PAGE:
Wednesday, December 31, 2014

Christmas Break - A Time for Traditions & Rejuvenation

Just like every other teacher in this world, I had a count down going for Christmas Break the moment we came back from Thanksgiving Break. Now, before you judge me I'd just like to say that I really do enjoy my kids, but I enjoy my breaks just as much as they do too! And for me, Christmas Break is more than just a time to be away from students, lesson plans, and grading, it's a time for some of my favorite traditions that surround the Christmas holidays. Although the traditions themselves and the people I share them with have changed a little over the years by time and circumstance, by and large, what goes on each year is the same comforting experience I so look forward to each break. So, I thought it would be fitting for me to take a little time on the last day of 2014 to share with you the two Christmas Break traditions that make me happy beyond belief and rejuvenated for the year to come.

Christmas Eve Dinner

Finished product -
best served
over white rice.
Starting our creole with
roux and the holy trinity
of cajun cooking -
onions, peppers, and celery.
For those of you who don't know, my mom is a native of Baton Rouge, Louisiana. As a result of her cultural upbringing, I get to experience many things only those who are related to crazy Cajuns can even begin to understand. Although many of those "experiences" (if you could call them that) will probably never be shared on this blog, one that I can share centers around the Christmas Eve dinner of shrimp creole my mom always prepares using my Mère's recipe. I can't remember a Christmas Eve spent with my family where we were not eating Shrimp Creole with a green salad and garlic bread as sides. As I've gotten older, I have spent more time in the kitchen with mom helping her get the meal prepared and this past year's Christmas Eve was no different. This year we traveled to Kentucky to have Christmas with my Dad's family at my Mema & Pepa's historic house we lovingly refer to as Mock's Creek. This year's Christmas Eve was one of my favorites since I spent nearly the whole day with just my mom - which I can't even begin to tell you when we did that last. First, we started the day out with massages and then we spent the rest of the afternoon making the shrimp creole - complete with a copy of Mère's recipe with some hand-written notes on it mom has added over the years. It came out delicious as always with plenty of left-overs for us to graze on after our Christmas lunch in the woods. I think one of the reason's I love this tradition so much - besides that it is one of the many examples of how delicious the food from Louisiana really is - is because it allows our family to truly come together as we sit around the table with my dad's family enjoying a meal from my mom's family cookbook.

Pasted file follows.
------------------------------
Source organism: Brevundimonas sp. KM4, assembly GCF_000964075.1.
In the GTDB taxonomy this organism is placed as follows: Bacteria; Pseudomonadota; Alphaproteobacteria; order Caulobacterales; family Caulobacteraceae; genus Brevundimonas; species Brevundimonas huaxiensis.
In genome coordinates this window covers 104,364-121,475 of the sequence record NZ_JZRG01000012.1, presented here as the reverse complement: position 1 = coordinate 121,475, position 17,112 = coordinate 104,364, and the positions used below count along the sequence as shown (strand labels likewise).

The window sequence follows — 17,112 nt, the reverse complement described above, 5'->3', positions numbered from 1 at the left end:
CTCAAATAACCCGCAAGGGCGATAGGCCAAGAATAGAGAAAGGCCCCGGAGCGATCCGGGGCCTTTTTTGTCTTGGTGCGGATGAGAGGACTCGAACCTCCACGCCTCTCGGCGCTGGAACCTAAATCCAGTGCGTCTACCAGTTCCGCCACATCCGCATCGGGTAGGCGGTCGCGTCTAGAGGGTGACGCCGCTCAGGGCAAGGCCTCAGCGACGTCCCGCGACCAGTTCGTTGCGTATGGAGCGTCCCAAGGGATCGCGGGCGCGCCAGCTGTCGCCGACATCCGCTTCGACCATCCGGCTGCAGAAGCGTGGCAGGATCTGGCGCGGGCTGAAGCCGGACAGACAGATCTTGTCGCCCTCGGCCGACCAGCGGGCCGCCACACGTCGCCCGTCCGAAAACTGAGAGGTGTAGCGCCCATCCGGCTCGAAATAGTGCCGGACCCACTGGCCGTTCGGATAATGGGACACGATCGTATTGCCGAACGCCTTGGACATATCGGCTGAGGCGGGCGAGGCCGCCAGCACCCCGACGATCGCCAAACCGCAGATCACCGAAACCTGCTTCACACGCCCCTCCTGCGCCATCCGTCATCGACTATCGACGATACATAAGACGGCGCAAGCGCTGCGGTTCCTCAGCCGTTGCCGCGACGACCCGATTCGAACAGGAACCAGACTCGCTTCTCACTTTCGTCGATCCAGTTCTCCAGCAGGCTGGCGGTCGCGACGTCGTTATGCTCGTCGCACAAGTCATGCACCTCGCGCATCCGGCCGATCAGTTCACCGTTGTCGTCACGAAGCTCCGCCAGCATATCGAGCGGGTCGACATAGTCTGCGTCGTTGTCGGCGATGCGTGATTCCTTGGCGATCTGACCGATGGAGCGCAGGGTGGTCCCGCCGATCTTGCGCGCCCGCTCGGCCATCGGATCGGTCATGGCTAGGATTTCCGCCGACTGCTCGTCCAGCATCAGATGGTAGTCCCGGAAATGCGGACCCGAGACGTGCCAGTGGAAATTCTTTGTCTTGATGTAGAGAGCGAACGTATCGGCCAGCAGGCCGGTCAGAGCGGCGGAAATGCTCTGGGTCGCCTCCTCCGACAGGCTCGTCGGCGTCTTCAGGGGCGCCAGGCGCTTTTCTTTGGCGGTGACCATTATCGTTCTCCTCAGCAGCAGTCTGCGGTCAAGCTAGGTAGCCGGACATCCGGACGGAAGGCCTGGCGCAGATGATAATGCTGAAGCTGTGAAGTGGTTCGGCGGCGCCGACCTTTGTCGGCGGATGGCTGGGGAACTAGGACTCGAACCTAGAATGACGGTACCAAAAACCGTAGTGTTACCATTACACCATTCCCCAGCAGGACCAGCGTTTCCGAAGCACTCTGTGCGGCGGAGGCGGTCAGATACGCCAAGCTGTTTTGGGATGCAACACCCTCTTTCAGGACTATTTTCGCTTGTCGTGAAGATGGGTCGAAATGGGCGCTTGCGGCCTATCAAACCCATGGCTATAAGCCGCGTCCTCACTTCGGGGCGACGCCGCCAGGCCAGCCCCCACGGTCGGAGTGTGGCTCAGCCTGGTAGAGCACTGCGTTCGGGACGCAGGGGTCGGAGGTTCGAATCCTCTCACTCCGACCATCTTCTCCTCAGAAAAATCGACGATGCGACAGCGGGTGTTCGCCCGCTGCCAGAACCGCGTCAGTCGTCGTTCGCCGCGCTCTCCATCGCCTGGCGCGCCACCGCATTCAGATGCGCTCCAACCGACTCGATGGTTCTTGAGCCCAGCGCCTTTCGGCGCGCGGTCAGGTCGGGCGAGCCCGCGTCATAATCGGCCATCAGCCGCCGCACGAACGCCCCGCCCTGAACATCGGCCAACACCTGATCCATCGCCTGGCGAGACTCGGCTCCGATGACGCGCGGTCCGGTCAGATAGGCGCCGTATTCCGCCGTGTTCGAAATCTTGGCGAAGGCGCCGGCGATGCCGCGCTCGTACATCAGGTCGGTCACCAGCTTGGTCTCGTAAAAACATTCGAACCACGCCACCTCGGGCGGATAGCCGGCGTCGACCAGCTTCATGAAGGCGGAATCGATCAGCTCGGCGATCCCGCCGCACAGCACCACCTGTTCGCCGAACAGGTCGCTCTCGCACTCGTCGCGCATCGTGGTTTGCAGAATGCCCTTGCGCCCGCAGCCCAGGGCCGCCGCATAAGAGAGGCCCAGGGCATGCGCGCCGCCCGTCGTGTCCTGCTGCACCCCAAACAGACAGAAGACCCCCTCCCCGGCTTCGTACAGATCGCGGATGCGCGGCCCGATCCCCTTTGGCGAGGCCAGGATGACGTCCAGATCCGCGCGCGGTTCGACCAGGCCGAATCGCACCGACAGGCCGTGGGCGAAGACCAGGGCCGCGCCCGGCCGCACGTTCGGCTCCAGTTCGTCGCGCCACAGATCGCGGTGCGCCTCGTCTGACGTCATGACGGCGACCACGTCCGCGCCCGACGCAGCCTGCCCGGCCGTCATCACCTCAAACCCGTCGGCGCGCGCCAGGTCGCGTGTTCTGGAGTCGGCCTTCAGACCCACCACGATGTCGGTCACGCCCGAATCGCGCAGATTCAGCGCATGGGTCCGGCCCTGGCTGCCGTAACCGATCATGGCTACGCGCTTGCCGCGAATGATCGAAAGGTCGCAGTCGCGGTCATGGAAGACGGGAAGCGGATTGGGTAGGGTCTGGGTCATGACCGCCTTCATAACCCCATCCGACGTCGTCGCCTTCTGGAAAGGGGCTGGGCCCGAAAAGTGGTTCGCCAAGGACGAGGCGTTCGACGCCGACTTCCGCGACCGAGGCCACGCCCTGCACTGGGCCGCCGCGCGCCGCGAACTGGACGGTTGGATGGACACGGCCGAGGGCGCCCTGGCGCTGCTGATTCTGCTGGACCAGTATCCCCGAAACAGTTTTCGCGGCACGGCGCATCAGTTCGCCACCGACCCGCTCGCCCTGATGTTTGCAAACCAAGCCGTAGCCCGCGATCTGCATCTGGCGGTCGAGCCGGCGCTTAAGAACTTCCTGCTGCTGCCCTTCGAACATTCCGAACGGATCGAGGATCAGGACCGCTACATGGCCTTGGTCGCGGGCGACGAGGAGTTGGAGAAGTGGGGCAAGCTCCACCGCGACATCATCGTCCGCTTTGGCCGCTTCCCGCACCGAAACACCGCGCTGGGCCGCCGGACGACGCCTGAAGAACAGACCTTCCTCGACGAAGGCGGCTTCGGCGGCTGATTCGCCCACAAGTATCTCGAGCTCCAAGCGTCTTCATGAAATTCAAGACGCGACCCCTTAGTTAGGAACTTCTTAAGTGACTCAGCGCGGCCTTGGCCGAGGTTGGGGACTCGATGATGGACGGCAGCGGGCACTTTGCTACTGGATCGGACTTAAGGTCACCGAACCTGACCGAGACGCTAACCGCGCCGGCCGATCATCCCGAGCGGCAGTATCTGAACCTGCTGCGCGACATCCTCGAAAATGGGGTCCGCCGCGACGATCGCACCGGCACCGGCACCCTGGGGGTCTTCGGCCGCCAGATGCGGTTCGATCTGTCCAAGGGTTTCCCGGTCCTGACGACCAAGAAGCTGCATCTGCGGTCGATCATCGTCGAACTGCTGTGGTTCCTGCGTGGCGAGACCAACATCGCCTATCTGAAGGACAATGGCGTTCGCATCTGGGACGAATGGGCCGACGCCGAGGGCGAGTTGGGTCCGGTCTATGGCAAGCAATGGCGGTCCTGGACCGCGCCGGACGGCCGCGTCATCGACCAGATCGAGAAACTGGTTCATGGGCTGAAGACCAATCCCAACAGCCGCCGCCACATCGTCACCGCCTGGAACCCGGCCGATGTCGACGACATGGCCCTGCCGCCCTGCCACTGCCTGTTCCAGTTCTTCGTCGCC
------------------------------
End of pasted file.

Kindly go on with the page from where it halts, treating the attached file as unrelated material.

Christmas Lunch & Gift Exchange
Christmas Lunch at the
Shelter House
Photo Credit: Steve Taylor
As with many families, our family's Christmas gift exchange has evolved over the years as grandchildren grew up and the family expanded. Additionally, with the passing of my Mema two years ago, we decided to change up our gift exchange location and with that, put a different twist on the traditional lunch menu this year. But even with all of that, the original premise of our family's Christmas day this year turned out much like the Christmas days I experienced growing up - in fact, I think this year was one of the best Christmas days I've ever enjoyed. Traditionally, my Mema would would cook a beef rib roast that she would serve with horseradish and various side dishes from her own little repertoire of meals. This year, we decided to spend the day on our timber farm in Kentucky where several years ago my Pepa built a shelter house complete with a stone fireplace. Since it would be difficult to replicate the rib roast and dishes my Mema traditionally cooked in the woods, my dad and Uncle Steve grilled ribeye steaks and we wrapped some potatoes in tin foil and cooked them in the fireplace to serve with the steaks. We also had a green salad and some munchies as appetizers while we waited on our Christmas meal to be served. The shelter house was cozy and warm despite the high for the day only being in the low 40's, which for this Florida girl is just a bit chilly!
Ridge-top view on the Elk Cave
property Christmas Day
After our meal, we all got on the 4-wheelers to check timber stands with Pepa and visit the latest spot where we had just harvested some sassafras and sycamore timber.  Afterwards, we drove back to the shelter house where each family proceeded to fill all the stockings we had hung earlier on the mantle the guys had made out of a sycamore branch the day before. Unlike in years past, we agreed to just do stocking-stuffers this year in the style of Mr. Dog & his Deep Woods friends from the story of "Christmas at the Hollow Tree Inn," which we read each year before exchanging gifts.
Dad reading "Christmas at the
Hollow Tree Inn" before our
stocking gift exchange.
This is a tradition that goes back long before I was born, and each year my Dad and Uncle Steve take turns reading their childhood favorite to the family gathered around. We also always listen to my Pepa as he reads the story of Jesus' birth from the Bible before opening our gifts, which is both humbling and reminding of what Christmas is truly all about. Although this year put a bit of a spin on our Christmas Day, I had the best time modernizing some of our Christmas traditions with my family this year, and I can't wait until next year!

Taylor Family Christmas 2014
Photo Credit: Steve Taylor

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